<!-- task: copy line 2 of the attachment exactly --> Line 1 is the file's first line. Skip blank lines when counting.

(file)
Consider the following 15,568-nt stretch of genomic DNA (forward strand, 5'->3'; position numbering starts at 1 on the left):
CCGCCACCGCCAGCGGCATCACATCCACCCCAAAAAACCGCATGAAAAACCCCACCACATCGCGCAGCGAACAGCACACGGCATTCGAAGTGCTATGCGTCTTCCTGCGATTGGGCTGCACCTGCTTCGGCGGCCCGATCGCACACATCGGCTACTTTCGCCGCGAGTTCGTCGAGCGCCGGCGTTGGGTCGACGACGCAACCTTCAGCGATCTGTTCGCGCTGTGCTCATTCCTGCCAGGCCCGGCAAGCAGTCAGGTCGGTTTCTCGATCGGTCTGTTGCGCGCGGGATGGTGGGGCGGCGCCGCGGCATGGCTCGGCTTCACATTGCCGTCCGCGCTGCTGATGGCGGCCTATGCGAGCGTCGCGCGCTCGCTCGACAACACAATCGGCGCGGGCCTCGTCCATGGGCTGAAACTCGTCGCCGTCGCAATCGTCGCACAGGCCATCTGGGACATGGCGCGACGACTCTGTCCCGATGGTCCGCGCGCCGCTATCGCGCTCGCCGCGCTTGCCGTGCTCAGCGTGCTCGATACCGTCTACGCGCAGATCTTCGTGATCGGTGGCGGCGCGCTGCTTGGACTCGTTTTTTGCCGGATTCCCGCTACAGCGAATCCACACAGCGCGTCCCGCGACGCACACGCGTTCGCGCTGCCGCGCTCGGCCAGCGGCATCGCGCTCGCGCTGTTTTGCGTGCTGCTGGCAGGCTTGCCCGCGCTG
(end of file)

CCGCCACCGCCAGCGGCATCACATCCACCCCAAAAAACCGCATGAAAAACCCCACCACATCGCGCAGCGAACAGCACACGGCATTCGAAGTGCTATGCGTCTTCCTGCGATTGGGCTGCACCTGCTTCGGCGGCCCGATCGCACACATCGGCTACTTTCGCCGCGAGTTCGTCGAGCGCCGGCGTTGGGTCGACGACGCAACCTTCAGCGATCTGTTCGCGCTGTGCTCATTCCTGCCAGGCCCGGCAAGCAGTCAGGTCGGTTTCTCGATCGGTCTGTTGCGCGCGGGATGGTGGGGCGGCGCCGCGGCATGGCTCGGCTTCACATTGCCGTCCGCGCTGCTGATGGCGGCCTATGCGAGCGTCGCGCGCTCGCTCGACAACACAATCGGCGCGGGCCTCGTCCATGGGCTGAAACTCGTCGCCGTCGCAATCGTCGCACAGGCCATCTGGGACATGGCGCGACGACTCTGTCCCGATGGTCCGCGCGCCGCTATCGCGCTCGCCGCGCTTGCCGTGCTCAGCGTGCTCGATACCGTCTACGCGCAGATCTTCGTGATCGGTGGCGGCGCGCTGCTTGGACTCGTTTTTTGCCGGATTCCCGCTACAGCGAATCCACACAGCGCGTCCCGCGACGCACACGCGTTCGCGCTGCCGCGCTCGGCCAGCGGCATCGCGCTCGCGCTGTTTTGCGTGCTGCTGGCAGGCTTGCCCGCGCTG